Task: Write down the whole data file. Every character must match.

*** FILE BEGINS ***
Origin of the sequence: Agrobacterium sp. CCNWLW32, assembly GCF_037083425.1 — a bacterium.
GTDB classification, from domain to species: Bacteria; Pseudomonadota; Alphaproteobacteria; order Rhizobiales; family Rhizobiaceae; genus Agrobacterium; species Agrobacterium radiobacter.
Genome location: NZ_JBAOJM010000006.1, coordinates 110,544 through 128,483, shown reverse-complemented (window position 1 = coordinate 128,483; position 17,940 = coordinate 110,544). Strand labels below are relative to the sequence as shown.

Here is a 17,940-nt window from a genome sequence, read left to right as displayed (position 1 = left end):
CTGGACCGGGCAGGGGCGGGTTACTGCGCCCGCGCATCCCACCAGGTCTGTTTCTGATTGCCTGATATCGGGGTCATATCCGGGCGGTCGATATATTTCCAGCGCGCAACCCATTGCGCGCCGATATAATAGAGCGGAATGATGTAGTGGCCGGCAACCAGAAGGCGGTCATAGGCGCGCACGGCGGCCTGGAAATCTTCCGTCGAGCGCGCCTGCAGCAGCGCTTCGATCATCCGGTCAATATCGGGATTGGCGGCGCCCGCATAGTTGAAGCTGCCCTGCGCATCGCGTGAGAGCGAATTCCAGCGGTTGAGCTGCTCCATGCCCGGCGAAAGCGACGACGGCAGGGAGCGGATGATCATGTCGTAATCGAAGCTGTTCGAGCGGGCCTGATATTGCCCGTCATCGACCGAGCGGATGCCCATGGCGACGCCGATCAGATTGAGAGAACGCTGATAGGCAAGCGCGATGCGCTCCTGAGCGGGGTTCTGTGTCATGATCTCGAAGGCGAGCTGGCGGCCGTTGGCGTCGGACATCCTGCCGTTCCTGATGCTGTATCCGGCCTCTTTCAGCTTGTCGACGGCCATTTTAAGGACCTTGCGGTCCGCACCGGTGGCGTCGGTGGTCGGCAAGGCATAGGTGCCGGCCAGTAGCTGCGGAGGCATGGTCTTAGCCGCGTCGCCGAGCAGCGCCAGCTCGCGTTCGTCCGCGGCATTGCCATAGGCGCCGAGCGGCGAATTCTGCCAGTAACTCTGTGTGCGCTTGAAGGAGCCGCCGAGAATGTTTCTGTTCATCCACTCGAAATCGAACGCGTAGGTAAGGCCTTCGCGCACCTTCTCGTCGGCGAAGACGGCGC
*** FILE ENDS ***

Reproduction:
Origin of the sequence: Agrobacterium sp. CCNWLW32, assembly GCF_037083425.1 — a bacterium.
GTDB classification, from domain to species: Bacteria; Pseudomonadota; Alphaproteobacteria; order Rhizobiales; family Rhizobiaceae; genus Agrobacterium; species Agrobacterium radiobacter.
Genome location: NZ_JBAOJM010000006.1, coordinates 110,544 through 128,483, shown reverse-complemented (window position 1 = coordinate 128,483; position 17,940 = coordinate 110,544). Strand labels below are relative to the sequence as shown.

Here is a 17,940-nt window from a genome sequence, read left to right as displayed (position 1 = left end):
CTGGACCGGGCAGGGGCGGGTTACTGCGCCCGCGCATCCCACCAGGTCTGTTTCTGATTGCCTGATATCGGGGTCATATCCGGGCGGTCGATATATTTCCAGCGCGCAACCCATTGCGCGCCGATATAATAGAGCGGAATGATGTAGTGGCCGGCAACCAGAAGGCGGTCATAGGCGCGCACGGCGGCCTGGAAATCTTCCGTCGAGCGCGCCTGCAGCAGCGCTTCGATCATCCGGTCAATATCGGGATTGGCGGCGCCCGCATAGTTGAAGCTGCCCTGCGCATCGCGTGAGAGCGAATTCCAGCGGTTGAGCTGCTCCATGCCCGGCGAAAGCGACGACGGCAGGGAGCGGATGATCATGTCGTAATCGAAGCTGTTCGAGCGGGCCTGATATTGCCCGTCATCGACCGAGCGGATGCCCATGGCGACGCCGATCAGATTGAGAGAACGCTGATAGGCAAGCGCGATGCGCTCCTGAGCGGGGTTCTGTGTCATGATCTCGAAGGCGAGCTGGCGGCCGTTGGCGTCGGACATCCTGCCGTTCCTGATGCTGTATCCGGCCTCTTTCAGCTTGTCGACGGCCATTTTAAGGACCTTGCGGTCCGCACCGGTGGCGTCGGTGGTCGGCAAGGCATAGGTGCCGGCCAGTAGCTGCGGAGGCATGGTCTTAGCCGCGTCGCCGAGCAGCGCCAGCTCGCGTTCGTCCGCGGCATTGCCATAGGCGCCGAGCGGCGAATTCTGCCAGTAACTCTGTGTGCGCTTGAAGGAGCCGCCGAGAATGTTTCTGTTCATCCACTCGAAATCGAACGCGTAGGTAAGGCCTTCGCGCACCTTCTCGTCGGCGAAGACGGCGC